A Few Tips on Breaking Into the Social Media Biz…

18 Jul

Regardless of what industry you operate within, we all know Social Media is still hot right — and according to reports that I’ve read, the wave doesn’t look to crest for a while. In fact women are leading the way as social media, online community, and digital communications managers as well as continue to be key demographic with purchasing power. (See Mashable “For Women, Social Media is More than ‘Girl Talk‘” and “10 Musts for Marketing to Women on Facebook.“)

I was recently on LinkedIn answering a few questions. Although I’m not as prolific as others, I try to answer a few questions a week and provide a thoughtful responses. I’ve discussed the power of LinkedIn Questions and Answers in: “LinkedIn Q and A: Ask and You Shall Receive.” Also, I have used LI Answers to generate blog pieces, such as: “How To Network in 10 (Somewhat) Easy Steps.”

After receiving a thoughtful thank you from a student at Penn State University looking to break into the Social Media biz, I thought the tips I provided him might be useful for others. My answer to his question is below. Q: How do I go about running a company’s social media page? How can I land a job doing this upon graduating college?

Document Your Work

Start keeping a journal or work log of your online and social media activities. This helps when you review with supervisors, week to week or month to month what you’ve been doing, what’s working and what you should experiment with to refine. You may also consider developing reports about what’s happening on each site monthly.

It can help articulate what you’ve been doing and what value this new endeavor adds. If your supervisors are unfamiliar with Social Media and how it works, it may not be enough to identify how many fans you gained over the past month or how many messages have been retweeted. Try to explain how those gains are significant. Develop an Integrated Strategy

I can tell you that most organizations are excited about social media because someone told them they should be. Many key decision makers have very little understanding of  how to use social media for business. Also, they are not likely to consider dropping their traditional marketing/PR/communications efforts in favor of going social — nor should they.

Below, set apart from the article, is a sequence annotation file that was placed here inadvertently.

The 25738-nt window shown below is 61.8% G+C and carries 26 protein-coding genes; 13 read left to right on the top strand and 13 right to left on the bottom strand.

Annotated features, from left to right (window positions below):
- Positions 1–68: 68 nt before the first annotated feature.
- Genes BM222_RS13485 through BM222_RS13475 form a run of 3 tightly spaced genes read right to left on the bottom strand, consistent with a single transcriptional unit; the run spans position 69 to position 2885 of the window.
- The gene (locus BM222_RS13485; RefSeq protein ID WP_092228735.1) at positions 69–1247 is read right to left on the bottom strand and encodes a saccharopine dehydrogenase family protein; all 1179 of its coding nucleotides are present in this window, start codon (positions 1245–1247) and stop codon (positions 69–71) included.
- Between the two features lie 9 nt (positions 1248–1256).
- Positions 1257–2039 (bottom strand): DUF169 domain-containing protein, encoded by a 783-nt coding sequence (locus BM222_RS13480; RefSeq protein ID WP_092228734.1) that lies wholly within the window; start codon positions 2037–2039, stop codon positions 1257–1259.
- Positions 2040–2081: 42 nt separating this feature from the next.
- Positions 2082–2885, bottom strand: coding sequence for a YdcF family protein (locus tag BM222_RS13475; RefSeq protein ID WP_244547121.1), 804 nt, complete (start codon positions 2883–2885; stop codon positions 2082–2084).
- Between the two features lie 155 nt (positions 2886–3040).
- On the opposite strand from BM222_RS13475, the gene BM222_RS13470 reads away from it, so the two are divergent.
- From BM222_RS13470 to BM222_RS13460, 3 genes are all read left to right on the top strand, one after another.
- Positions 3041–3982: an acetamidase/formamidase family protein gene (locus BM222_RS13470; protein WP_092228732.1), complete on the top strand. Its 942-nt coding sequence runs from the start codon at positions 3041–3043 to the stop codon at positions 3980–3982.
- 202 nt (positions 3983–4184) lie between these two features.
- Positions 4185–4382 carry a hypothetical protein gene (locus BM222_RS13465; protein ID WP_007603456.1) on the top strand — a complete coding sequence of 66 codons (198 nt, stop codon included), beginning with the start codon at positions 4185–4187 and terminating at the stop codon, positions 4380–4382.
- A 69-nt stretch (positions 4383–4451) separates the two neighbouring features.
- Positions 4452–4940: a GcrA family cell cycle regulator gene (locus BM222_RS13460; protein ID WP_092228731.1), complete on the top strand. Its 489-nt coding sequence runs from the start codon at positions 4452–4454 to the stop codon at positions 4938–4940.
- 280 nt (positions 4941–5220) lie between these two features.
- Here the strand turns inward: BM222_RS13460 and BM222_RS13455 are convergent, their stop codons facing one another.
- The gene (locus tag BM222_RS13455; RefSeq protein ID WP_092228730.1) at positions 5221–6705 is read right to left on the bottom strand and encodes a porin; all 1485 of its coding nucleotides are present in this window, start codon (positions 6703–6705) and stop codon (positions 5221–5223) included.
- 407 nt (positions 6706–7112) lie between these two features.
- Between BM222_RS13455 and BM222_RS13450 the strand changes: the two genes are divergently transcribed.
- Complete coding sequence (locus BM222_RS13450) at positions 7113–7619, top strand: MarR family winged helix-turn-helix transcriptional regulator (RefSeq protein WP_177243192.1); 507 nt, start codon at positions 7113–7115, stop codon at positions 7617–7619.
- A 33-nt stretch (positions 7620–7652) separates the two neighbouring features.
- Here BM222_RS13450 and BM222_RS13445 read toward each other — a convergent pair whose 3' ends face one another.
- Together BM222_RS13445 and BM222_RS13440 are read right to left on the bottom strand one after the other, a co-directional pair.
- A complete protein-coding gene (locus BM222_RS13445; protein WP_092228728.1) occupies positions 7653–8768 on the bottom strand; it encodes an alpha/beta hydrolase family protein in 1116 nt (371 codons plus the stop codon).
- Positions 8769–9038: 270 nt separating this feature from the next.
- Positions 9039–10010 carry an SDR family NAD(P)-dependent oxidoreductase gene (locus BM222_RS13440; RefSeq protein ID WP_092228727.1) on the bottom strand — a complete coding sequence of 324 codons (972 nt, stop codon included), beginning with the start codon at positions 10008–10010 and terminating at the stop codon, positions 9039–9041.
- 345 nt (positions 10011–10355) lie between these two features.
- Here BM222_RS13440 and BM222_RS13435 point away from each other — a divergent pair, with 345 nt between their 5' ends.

So, what can be helpful for you is to think about a social media strategy that fully works alongside the ongoing traditional marketing efforts. try to identify ways social media can enhance ongoing communication efforts as well as help diversify what’s already going on. Explore other digital communication areas

More likely than not, you may find yourself doing a number of different digital and virtual work activities, so being diverse in the type of work you can do — yet consistent in the digital space is important too.

If you are using Facebook for the station, consider adding a Twitter account. Perhaps you want to stat a blog for online personalities to contribute to regularly. Maybe the station might benefit from a LinkedIn company page, or a Youtube video account. Consider all the options and which might be most beneficial given some the organization’s specific goals.

Start Personal Branding

If you’re goal is to find a position doing the work of social media marketing, digital communications, or digital marketing when you graduate, then you want to begin branding yourself now. A great example is Hannah DeMilta. Prior to graduating college, she had already demonstrated herself  as someone that is aware, relevant, a thought leader, and producer in the social media space.

So, these are just a few strategies to consider when trying to break into the Social Media biz. If you have others feel free to share in the comments section. Inquiring minds want to know —


Posted by on July 18, 2010 in business, communication, social media


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4 responses to “A Few Tips on Breaking Into the Social Media Biz…

  1. Adam

    November 4, 2010 at 6:36 am

    Great tips Erika. We had an intern last year, and as part of her Internship, I had her start a personal blog. She also had to integrate her blog with her Facebook and Twitter profiles. However, after her internship, she stopped working at it..I recently discovered she is waiting tables at a local dinner..not a great opportunity for a journalism major.

    • Erika Pryor

      November 13, 2010 at 7:41 am

      When I was teaching, I frequently found students that did not take advantage of the internship opportunity while in their position — or just let their good work drop. I agree, it’s a shame. I’m sure in the long run, that student will figure it out. What you can take stock in is that you provided that person with the opportunity to grow and develop professionally — which doesn’t always happen as well. Congrats and helping them maximize that opportunity and I hope you keep up the great work.

  2. Hannah DeMilta

    July 18, 2010 at 3:13 pm

    Thank you so much for kind words Erika. I’m very glad we were able to meet during my time as a student in Columbus and hope our paths cross again in the future. We have social media to keep us connected 😉

    • Erika Pryor

      July 19, 2010 at 1:42 am

      You are so welcome Hannah. As I said, you’re a great example for current college students to look to on the personal branding front..not to mention you’re pretty cool and smart too! Looking forward to seeing you hopefully before you go down under!


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